+-----+-----+---------+------+---+---Pi 3---+---+------+---------+-----+-----+

The two center columns in the readall display show the physical GPIO pin numbers, when looking at the top of the Raspberry Pi board with the edge of the board to your right. The other columns are arranged in a mirror-like pattern. They provide the following information about the pin in that row, on each side of the center:

V

The value of the pin, \(\binary{0}\) or \(\binary{1}\text{.}\)

Mode

Most pins can be used as an input (IN) or an output (OUT), in addition to other modes that are beyond the scope of this book.

Name

The name of the pin, as defined in the Wiring Pi libraries, or the voltage on the pin.

wPi

The pin number, as defined in the Wiring Pi libraries.

BCM

The pin number, as defined in Broadcom datasheet.

The Broadcom numbering, BCM, will be described in detail in Chapter 19 when we discuss accessing the GPIO in assembly language.

The circuit diagram in Figure 2.9.1 shows how to connect an LED so that you can cause it to blink under program control. (If you have never worked with electronic circuits, you may wish to read Section 6.1 before tackling this project.) The pin numbers in this circuit diagram refer to the physical pins on the GPIO connector, column wPi in the gpio readall display above. Be very careful to connect the components correctly, or you may cause permanent damage to your Raspberry Pi. Most online tutorials have photographs that show you how to make the connections.

Sunfounder provides a C program, Listing 2.9.2, which shows how to blink an LED. Their website shows how to connect the LED to your Raspberry Pi so that this program blinks it.

/**********************************************************************
* Filename    : led.c
* Description : Make an led blinking.
* Author      : Robot
* E-mail      : support@sunfounder.com
* website     : www.sunfounder.com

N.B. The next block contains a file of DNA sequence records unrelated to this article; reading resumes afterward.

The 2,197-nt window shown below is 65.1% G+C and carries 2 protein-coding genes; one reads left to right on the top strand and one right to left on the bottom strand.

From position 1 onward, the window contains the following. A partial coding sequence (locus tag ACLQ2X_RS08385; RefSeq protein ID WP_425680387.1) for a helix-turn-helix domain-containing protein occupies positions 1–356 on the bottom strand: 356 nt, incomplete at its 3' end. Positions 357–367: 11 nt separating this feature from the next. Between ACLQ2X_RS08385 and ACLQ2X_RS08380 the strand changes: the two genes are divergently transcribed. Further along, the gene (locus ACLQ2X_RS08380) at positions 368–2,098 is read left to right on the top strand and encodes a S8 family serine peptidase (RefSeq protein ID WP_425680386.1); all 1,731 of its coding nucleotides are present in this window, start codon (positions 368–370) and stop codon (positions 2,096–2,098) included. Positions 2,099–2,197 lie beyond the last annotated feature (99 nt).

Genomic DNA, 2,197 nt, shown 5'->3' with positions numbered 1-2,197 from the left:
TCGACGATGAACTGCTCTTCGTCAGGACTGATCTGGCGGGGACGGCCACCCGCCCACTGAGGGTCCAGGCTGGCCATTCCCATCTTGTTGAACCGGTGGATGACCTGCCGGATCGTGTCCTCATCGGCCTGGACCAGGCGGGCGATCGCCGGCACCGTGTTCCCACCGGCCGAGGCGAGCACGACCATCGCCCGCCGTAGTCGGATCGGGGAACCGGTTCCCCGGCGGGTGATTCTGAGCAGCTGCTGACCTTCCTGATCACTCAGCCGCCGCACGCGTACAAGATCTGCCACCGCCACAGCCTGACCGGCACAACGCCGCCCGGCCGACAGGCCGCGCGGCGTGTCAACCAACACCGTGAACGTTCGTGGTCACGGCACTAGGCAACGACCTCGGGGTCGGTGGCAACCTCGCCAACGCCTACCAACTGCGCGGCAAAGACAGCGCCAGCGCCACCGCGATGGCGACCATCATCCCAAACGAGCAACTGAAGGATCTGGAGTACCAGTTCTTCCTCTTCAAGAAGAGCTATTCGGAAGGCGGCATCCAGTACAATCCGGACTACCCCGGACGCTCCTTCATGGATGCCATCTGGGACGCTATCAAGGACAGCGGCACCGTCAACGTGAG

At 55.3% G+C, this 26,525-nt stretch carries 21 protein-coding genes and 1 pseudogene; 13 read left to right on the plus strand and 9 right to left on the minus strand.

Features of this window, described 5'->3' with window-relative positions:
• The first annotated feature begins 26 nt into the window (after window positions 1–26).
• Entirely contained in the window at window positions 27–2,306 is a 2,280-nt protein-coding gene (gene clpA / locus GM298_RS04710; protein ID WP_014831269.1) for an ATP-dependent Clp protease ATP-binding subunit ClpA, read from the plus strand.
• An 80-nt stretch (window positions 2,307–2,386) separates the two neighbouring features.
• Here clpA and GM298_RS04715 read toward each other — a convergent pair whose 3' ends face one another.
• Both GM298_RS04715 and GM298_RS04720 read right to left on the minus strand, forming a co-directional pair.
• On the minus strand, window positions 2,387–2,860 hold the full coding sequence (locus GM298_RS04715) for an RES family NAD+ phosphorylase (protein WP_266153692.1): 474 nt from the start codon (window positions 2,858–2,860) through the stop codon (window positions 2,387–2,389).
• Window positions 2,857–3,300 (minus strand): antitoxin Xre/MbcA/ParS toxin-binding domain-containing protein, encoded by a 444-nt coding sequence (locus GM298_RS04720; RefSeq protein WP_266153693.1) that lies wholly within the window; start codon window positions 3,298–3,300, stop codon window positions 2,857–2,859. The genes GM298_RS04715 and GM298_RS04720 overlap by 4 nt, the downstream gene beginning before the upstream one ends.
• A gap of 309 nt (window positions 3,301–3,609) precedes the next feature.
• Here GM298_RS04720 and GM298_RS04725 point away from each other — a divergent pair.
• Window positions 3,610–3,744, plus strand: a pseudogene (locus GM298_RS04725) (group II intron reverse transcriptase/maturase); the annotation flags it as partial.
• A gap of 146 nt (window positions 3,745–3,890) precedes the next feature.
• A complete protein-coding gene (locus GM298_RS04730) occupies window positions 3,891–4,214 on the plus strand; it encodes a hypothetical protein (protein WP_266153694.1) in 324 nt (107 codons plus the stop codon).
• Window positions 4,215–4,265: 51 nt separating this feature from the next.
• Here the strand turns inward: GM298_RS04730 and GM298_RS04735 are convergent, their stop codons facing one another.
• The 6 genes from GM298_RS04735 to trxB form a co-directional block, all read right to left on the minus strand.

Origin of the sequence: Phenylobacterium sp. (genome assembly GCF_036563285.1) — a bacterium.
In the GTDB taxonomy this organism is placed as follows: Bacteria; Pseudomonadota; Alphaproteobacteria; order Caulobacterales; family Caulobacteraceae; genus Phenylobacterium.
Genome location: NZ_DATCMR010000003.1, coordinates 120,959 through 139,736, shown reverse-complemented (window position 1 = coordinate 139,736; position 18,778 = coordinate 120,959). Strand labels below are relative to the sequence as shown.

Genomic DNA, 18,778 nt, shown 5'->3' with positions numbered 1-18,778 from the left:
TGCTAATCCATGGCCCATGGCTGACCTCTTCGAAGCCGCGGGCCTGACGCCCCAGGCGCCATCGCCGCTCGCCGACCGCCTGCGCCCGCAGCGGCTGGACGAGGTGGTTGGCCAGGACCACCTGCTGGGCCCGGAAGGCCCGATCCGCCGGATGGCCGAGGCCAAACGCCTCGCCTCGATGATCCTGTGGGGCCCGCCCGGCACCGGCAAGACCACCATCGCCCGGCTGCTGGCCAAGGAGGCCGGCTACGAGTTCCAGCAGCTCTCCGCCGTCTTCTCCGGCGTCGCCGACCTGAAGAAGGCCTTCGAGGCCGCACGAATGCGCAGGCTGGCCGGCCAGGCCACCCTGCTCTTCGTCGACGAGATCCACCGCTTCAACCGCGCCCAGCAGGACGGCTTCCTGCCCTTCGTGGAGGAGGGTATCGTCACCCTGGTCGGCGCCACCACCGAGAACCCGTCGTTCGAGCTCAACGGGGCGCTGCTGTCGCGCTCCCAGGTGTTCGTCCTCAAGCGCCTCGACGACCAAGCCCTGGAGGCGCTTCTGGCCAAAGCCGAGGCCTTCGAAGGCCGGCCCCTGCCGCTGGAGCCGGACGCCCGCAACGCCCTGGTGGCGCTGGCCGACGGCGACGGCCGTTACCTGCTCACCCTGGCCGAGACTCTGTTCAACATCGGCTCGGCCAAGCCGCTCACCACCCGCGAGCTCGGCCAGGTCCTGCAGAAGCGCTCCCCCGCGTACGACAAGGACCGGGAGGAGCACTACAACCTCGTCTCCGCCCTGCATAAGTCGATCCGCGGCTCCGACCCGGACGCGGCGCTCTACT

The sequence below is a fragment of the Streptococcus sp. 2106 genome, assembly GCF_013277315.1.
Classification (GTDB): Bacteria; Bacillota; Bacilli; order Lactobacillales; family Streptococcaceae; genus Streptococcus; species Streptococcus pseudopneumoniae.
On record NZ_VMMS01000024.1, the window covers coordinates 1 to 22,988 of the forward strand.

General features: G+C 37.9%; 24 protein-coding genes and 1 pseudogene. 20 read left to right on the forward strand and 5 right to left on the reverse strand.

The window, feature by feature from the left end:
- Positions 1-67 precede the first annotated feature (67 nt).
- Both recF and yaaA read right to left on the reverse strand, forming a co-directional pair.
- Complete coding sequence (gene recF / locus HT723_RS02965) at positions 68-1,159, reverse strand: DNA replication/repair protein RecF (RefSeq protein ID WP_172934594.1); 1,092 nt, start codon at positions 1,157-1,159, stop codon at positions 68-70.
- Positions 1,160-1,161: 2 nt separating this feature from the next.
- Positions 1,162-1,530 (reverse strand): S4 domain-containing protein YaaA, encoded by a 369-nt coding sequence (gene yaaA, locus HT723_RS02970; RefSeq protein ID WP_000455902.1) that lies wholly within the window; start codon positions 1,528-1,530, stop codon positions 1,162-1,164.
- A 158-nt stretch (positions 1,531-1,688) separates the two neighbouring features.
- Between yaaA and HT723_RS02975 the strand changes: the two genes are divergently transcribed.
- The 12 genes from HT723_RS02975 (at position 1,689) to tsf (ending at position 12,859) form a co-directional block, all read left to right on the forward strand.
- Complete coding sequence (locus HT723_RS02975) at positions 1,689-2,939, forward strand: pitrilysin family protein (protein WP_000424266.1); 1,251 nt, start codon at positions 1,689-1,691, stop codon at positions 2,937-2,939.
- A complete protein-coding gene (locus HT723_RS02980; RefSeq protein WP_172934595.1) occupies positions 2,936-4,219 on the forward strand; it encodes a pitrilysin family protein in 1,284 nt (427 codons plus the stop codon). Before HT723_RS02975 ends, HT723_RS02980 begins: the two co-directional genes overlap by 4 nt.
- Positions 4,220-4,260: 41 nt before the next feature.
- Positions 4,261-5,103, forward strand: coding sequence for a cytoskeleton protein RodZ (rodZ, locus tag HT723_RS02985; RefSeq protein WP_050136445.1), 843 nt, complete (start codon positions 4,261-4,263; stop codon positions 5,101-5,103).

* Date        : 2014/08/27
**********************************************************************/
#include <wiringPi.h>
#include <stdio.h>

#define  LedPin    0

int main(void)
{
	if(wiringPiSetup() == -1){ //when initialize wiring failed,print messageto screen
		printf("setup wiringPi failed !");
		return 1; 
	}
	printf("linker LedPin : GPIO %d(wiringPi pin)\n",LedPin); //when initialize wiring successfully,print message to screen
	
	pinMode(LedPin, OUTPUT);

	while(1){
			digitalWrite(LedPin, LOW);  //led on
			printf("led on...\n");
			delay(500);
			digitalWrite(LedPin, HIGH);  //led off
			printf("...led off\n");
			delay(500);
	}

	return 0;
}
Listing2.9.2Blink an LED. (C)

You need to explicitly specify the Wiring Pi libraries when you compile the program in Listing 2.9.2:

pi@rpi3: gcc -lwiringPi -o led led.c

Pin 1 in Figure 2.9.1 supplies \(+3.5\) volts. Pin 11 is turned off and on under program control. When it is turned on (HIGH), the voltage on this pin is \(+3.5\) volts, so there is no voltage across the LED, and it is off. Turning the pin off (LOW) causes the voltage on the pin to go to \(0\text{,}\) thus drawing current through the LED, causing LED to turn on. The \(220\) ohm resistor limits the amount of current to protect the LED.